AFTER the prayers, there was dancing, followed at NINE THIRTY by a dinner.  At the dinner they played a big game of name that tune (which I would have loved if it were rock from the 70s and 80s, but unfortunately I really don't know most of the Israeli music...).  Abaye was coughing like crazy, so we went home "early" (11:00?) and went to bed.  The next day was when the nurse said I should take the kids to the ER.  I figured afterwards maybe we could pick up a special lunch.  My mom was flying out that night.  But that's when we discovered that all the restaurants were closed, and that there was absolutely nothing to do in the entire country except have campfires and roast meat.  In fact, on the radio they announced several public parks that were not admitting anyone new because they were already overcrowded.  Next year we are definitely finding friends to make a fire with!!

I should say something about my new job, but it is late and I am tired and this is already getting long.  Sufficeth to say that I am finding it challenging, but I am working hard, and things may be getting better.  I will tell you after it is over and I can look back and just remember the good stuff.  It's just as well, since I went to  a meeting in Haifa where I was "interviewed" by all sorts of Education officials, to be told that I would not be able to teach here without another two years of school.  The good news, they said, is that they are accepting me into a free program of study.  But I don't know that I am up for that.  He didn't even look at my experience of my recommendations (which I worked tirelessly to collect).  He looked at my education (and most of my formal training is in Social Work, and he wasn't remotely interested in my certificate of Jewish Education, because "Jewish Education is not a subject here.")  So that was fruitful.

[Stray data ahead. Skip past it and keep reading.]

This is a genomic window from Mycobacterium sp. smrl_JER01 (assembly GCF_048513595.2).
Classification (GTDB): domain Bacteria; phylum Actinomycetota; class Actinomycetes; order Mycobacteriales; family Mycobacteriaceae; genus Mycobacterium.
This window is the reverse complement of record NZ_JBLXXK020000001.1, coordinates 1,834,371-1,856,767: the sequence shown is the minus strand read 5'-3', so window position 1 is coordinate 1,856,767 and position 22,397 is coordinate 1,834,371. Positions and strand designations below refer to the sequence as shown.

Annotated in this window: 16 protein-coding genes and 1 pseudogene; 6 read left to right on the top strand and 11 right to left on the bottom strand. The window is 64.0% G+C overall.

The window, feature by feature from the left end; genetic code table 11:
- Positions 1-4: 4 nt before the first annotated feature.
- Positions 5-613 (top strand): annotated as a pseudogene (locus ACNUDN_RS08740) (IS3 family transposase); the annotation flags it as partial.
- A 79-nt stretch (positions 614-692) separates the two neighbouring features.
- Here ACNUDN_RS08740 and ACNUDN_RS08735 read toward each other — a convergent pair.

BTW, I would never in a billion years have found the meeting if it weren't for the fact that I borrowed my mom's GPS.  And while I was there, I took advantage and went to the Motor Vehicle Bureau, which I have putting off for a a long time for fear of getting lost in Haifa.  So that's great news.  It means that soon I will start my driving lessons, followed (please G-d) by my test, so stay tuned for some good stories there!!  (unless I have to sell my new computer to pay for all the lessons the guy will make me take...)

But did I mention that it is late and I am tired and this is long?  I think I did.  So off I go.  I know there is lots I'm forgetting, but maybe I'll write again soon.

Until then, good night (or whatever it is where you are...)


1 comment:

  1. Hi Emily,

    I always enjoy reading your entries but this one struck me in particular. When I was 7, living in Mevaserat Tzion (1972) I had the chicken pox during Pesach. My grandmother and her husband had come to spend the holiday with us. She ended up playing go fish and war with me for a week! That is one of my most special memories of 1970's Israel and my grandmother.

    Keep on writing- you will be able to take all of your writings and make a book from it one day.

    Send my best to Ross.


    Julie August
    (Beth Tfiloh congregant)